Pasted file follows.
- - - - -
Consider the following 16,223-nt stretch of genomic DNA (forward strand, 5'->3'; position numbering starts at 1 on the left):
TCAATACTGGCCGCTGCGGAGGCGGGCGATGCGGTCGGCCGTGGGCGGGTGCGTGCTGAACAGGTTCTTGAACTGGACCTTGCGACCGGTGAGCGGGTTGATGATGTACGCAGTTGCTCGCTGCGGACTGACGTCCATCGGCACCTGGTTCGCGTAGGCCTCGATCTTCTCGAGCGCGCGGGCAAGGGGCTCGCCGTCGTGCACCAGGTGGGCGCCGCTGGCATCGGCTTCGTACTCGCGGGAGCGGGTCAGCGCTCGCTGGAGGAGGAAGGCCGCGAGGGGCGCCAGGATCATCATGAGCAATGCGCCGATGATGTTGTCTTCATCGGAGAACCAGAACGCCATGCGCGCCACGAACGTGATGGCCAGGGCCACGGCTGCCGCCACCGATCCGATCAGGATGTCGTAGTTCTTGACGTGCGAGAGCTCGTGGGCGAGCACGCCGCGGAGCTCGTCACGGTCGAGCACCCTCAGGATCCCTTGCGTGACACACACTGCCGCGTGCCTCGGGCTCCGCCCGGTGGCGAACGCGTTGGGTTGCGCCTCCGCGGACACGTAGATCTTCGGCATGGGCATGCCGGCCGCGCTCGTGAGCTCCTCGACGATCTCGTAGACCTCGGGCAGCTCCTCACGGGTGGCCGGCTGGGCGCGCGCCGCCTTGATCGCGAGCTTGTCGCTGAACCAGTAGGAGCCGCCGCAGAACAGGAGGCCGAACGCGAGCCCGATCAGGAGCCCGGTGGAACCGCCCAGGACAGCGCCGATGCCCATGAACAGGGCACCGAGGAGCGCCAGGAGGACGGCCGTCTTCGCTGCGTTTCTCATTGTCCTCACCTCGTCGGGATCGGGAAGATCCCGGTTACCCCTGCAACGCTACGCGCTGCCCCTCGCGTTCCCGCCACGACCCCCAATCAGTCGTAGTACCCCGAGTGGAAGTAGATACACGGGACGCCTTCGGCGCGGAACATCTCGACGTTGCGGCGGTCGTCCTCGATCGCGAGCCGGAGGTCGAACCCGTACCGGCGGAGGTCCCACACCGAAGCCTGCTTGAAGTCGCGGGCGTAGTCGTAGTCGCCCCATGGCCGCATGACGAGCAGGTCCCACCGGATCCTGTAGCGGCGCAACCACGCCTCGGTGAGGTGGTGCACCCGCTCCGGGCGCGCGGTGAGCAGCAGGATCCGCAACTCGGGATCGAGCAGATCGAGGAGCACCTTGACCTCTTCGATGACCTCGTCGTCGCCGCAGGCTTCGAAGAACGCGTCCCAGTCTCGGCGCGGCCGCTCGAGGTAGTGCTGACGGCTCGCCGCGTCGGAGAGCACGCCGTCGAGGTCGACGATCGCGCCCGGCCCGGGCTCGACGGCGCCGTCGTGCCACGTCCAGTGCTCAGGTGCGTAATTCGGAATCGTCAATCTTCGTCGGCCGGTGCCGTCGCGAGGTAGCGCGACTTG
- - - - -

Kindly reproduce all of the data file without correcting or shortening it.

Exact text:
Consider the following 16,223-nt stretch of genomic DNA (forward strand, 5'->3'; position numbering starts at 1 on the left):
TCAATACTGGCCGCTGCGGAGGCGGGCGATGCGGTCGGCCGTGGGCGGGTGCGTGCTGAACAGGTTCTTGAACTGGACCTTGCGACCGGTGAGCGGGTTGATGATGTACGCAGTTGCTCGCTGCGGACTGACGTCCATCGGCACCTGGTTCGCGTAGGCCTCGATCTTCTCGAGCGCGCGGGCAAGGGGCTCGCCGTCGTGCACCAGGTGGGCGCCGCTGGCATCGGCTTCGTACTCGCGGGAGCGGGTCAGCGCTCGCTGGAGGAGGAAGGCCGCGAGGGGCGCCAGGATCATCATGAGCAATGCGCCGATGATGTTGTCTTCATCGGAGAACCAGAACGCCATGCGCGCCACGAACGTGATGGCCAGGGCCACGGCTGCCGCCACCGATCCGATCAGGATGTCGTAGTTCTTGACGTGCGAGAGCTCGTGGGCGAGCACGCCGCGGAGCTCGTCACGGTCGAGCACCCTCAGGATCCCTTGCGTGACACACACTGCCGCGTGCCTCGGGCTCCGCCCGGTGGCGAACGCGTTGGGTTGCGCCTCCGCGGACACGTAGATCTTCGGCATGGGCATGCCGGCCGCGCTCGTGAGCTCCTCGACGATCTCGTAGACCTCGGGCAGCTCCTCACGGGTGGCCGGCTGGGCGCGCGCCGCCTTGATCGCGAGCTTGTCGCTGAACCAGTAGGAGCCGCCGCAGAACAGGAGGCCGAACGCGAGCCCGATCAGGAGCCCGGTGGAACCGCCCAGGACAGCGCCGATGCCCATGAACAGGGCACCGAGGAGCGCCAGGAGGACGGCCGTCTTCGCTGCGTTTCTCATTGTCCTCACCTCGTCGGGATCGGGAAGATCCCGGTTACCCCTGCAACGCTACGCGCTGCCCCTCGCGTTCCCGCCACGACCCCCAATCAGTCGTAGTACCCCGAGTGGAAGTAGATACACGGGACGCCTTCGGCGCGGAACATCTCGACGTTGCGGCGGTCGTCCTCGATCGCGAGCCGGAGGTCGAACCCGTACCGGCGGAGGTCCCACACCGAAGCCTGCTTGAAGTCGCGGGCGTAGTCGTAGTCGCCCCATGGCCGCATGACGAGCAGGTCCCACCGGATCCTGTAGCGGCGCAACCACGCCTCGGTGAGGTGGTGCACCCGCTCCGGGCGCGCGGTGAGCAGCAGGATCCGCAACTCGGGATCGAGCAGATCGAGGAGCACCTTGACCTCTTCGATGACCTCGTCGTCGCCGCAGGCTTCGAAGAACGCGTCCCAGTCTCGGCGCGGCCGCTCGAGGTAGTGCTGACGGCTCGCCGCGTCGGAGAGCACGCCGTCGAGGTCGACGATCGCGCCCGGCCCGGGCTCGACGGCGCCGTCGTGCCACGTCCAGTGCTCAGGTGCGTAATTCGGAATCGTCAATCTTCGTCGGCCGGTGCCGTCGCGAGGTAGCGCGACTTG